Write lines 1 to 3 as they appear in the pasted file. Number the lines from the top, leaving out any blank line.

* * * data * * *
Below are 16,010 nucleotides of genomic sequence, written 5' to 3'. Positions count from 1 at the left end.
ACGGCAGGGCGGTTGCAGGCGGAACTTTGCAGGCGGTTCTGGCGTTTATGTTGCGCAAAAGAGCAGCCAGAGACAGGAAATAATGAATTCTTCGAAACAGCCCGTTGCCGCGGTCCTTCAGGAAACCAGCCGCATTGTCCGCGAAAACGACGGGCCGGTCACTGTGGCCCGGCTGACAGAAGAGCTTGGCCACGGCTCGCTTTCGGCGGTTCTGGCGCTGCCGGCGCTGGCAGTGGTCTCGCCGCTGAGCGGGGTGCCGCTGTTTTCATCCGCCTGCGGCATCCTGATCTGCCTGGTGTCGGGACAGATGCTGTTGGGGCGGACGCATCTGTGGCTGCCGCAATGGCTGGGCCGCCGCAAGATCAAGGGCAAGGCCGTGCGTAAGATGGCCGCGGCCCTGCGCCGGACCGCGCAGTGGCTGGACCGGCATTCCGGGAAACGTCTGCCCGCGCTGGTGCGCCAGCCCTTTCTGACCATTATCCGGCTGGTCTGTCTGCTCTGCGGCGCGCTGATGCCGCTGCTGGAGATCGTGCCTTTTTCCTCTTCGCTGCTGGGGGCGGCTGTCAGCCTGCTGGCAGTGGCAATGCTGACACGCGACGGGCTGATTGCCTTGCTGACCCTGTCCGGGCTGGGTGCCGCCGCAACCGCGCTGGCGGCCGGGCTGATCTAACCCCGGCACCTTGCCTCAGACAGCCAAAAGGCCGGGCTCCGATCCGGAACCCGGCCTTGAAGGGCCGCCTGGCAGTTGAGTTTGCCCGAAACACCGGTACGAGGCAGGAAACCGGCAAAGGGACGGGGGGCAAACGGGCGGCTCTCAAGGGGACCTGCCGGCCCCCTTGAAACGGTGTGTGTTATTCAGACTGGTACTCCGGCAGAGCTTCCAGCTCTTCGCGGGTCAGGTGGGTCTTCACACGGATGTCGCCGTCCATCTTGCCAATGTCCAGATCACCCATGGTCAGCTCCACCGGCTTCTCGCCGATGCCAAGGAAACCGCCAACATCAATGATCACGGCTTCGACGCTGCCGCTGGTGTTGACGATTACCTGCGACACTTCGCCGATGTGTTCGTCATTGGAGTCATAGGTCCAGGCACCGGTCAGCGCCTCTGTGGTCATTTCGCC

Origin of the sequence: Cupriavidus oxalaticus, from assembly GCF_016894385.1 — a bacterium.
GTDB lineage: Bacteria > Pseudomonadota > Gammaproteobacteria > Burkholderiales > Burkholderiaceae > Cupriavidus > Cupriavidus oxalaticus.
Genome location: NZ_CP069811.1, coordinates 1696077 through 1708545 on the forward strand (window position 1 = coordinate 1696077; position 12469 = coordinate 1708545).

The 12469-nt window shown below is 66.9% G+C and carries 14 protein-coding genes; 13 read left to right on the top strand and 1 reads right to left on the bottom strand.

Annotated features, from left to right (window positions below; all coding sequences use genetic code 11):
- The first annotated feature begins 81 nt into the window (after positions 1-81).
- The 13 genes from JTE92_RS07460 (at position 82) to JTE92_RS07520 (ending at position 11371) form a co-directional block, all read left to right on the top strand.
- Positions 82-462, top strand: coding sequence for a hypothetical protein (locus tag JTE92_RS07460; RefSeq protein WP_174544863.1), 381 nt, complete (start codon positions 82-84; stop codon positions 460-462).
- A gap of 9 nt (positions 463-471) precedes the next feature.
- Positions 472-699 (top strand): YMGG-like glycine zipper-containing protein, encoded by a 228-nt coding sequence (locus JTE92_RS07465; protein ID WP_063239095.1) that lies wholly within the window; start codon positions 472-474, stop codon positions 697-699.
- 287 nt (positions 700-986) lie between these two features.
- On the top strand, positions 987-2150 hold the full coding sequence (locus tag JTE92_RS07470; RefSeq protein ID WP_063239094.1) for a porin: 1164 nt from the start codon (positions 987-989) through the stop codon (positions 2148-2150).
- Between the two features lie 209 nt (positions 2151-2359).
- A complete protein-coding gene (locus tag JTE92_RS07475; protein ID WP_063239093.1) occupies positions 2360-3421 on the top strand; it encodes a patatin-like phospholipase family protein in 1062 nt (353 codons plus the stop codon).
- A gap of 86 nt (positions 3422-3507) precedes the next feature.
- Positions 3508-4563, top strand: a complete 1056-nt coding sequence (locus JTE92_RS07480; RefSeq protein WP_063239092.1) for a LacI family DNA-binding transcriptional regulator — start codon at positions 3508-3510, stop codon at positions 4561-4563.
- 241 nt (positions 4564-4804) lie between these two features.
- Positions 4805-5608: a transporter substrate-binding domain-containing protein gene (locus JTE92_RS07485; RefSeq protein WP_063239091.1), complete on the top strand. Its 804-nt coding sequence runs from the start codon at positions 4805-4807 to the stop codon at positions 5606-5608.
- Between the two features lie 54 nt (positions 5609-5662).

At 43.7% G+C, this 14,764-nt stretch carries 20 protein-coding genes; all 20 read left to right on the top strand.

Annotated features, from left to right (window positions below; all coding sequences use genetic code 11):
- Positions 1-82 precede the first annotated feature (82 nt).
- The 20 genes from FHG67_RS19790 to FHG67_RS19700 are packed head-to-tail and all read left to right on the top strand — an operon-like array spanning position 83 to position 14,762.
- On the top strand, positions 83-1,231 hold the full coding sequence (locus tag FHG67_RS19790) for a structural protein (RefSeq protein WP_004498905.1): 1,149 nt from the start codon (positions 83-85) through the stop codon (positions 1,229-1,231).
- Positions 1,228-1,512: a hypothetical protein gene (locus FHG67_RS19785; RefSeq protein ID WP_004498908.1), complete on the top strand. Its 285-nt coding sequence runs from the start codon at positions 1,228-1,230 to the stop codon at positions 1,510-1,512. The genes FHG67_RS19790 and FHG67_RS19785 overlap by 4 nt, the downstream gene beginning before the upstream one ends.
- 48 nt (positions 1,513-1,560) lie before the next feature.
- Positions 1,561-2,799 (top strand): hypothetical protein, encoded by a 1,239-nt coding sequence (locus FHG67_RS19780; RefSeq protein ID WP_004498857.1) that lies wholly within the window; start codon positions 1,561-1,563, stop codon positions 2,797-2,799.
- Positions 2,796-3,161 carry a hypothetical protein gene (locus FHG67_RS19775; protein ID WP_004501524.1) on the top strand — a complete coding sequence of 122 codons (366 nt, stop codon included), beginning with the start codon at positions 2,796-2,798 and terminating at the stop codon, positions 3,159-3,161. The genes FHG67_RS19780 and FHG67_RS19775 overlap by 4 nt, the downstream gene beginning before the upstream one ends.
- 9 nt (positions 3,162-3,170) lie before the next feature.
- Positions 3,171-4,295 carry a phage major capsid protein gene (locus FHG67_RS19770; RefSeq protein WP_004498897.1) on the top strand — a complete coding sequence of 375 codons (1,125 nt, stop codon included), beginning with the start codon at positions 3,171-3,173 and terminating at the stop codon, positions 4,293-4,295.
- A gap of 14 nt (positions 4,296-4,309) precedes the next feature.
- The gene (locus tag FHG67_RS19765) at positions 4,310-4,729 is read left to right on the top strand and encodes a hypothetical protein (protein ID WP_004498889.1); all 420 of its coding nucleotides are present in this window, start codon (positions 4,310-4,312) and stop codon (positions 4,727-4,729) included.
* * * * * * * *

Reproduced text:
Below are 16,010 nucleotides of genomic sequence, written 5' to 3'. Positions count from 1 at the left end.
ACGGCAGGGCGGTTGCAGGCGGAACTTTGCAGGCGGTTCTGGCGTTTATGTTGCGCAAAAGAGCAGCCAGAGACAGGAAATAATGAATTCTTCGAAACAGCCCGTTGCCGCGGTCCTTCAGGAAACCAGCCGCATTGTCCGCGAAAACGACGGGCCGGTCACTGTGGCCCGGCTGACAGAAGAGCTTGGCCACGGCTCGCTTTCGGCGGTTCTGGCGCTGCCGGCGCTGGCAGTGGTCTCGCCGCTGAGCGGGGTGCCGCTGTTTTCATCCGCCTGCGGCATCCTGATCTGCCTGGTGTCGGGACAGATGCTGTTGGGGCGGACGCATCTGTGGCTGCCGCAATGGCTGGGCCGCCGCAAGATCAAGGGCAAGGCCGTGCGTAAGATGGCCGCGGCCCTGCGCCGGACCGCGCAGTGGCTGGACCGGCATTCCGGGAAACGTCTGCCCGCGCTGGTGCGCCAGCCCTTTCTGACCATTATCCGGCTGGTCTGTCTGCTCTGCGGCGCGCTGATGCCGCTGCTGGAGATCGTGCCTTTTTCCTCTTCGCTGCTGGGGGCGGCTGTCAGCCTGCTGGCAGTGGCAATGCTGACACGCGACGGGCTGATTGCCTTGCTGACCCTGTCCGGGCTGGGTGCCGCCGCAACCGCGCTGGCGGCCGGGCTGATCTAACCCCGGCACCTTGCCTCAGACAGCCAAAAGGCCGGGCTCCGATCCGGAACCCGGCCTTGAAGGGCCGCCTGGCAGTTGAGTTTGCCCGAAACACCGGTACGAGGCAGGAAACCGGCAAAGGGACGGGGGGCAAACGGGCGGCTCTCAAGGGGACCTGCCGGCCCCCTTGAAACGGTGTGTGTTATTCAGACTGGTACTCCGGCAGAGCTTCCAGCTCTTCGCGGGTCAGGTGGGTCTTCACACGGATGTCGCCGTCCATCTTGCCAATGTCCAGATCACCCATGGTCAGCTCCACCGGCTTCTCGCCGATGCCAAGGAAACCGCCAACATCAATGATCACGGCTTCGACGCTGCCGCTGGTGTTGACGATTACCTGCGACACTTCGCCGATGTGTTCGTCATTGGAGTCATAGGTCCAGGCACCGGTCAGCGCCTCTGTGGTCATTTCGCC

Origin of the sequence: Cupriavidus oxalaticus, from assembly GCF_016894385.1 — a bacterium.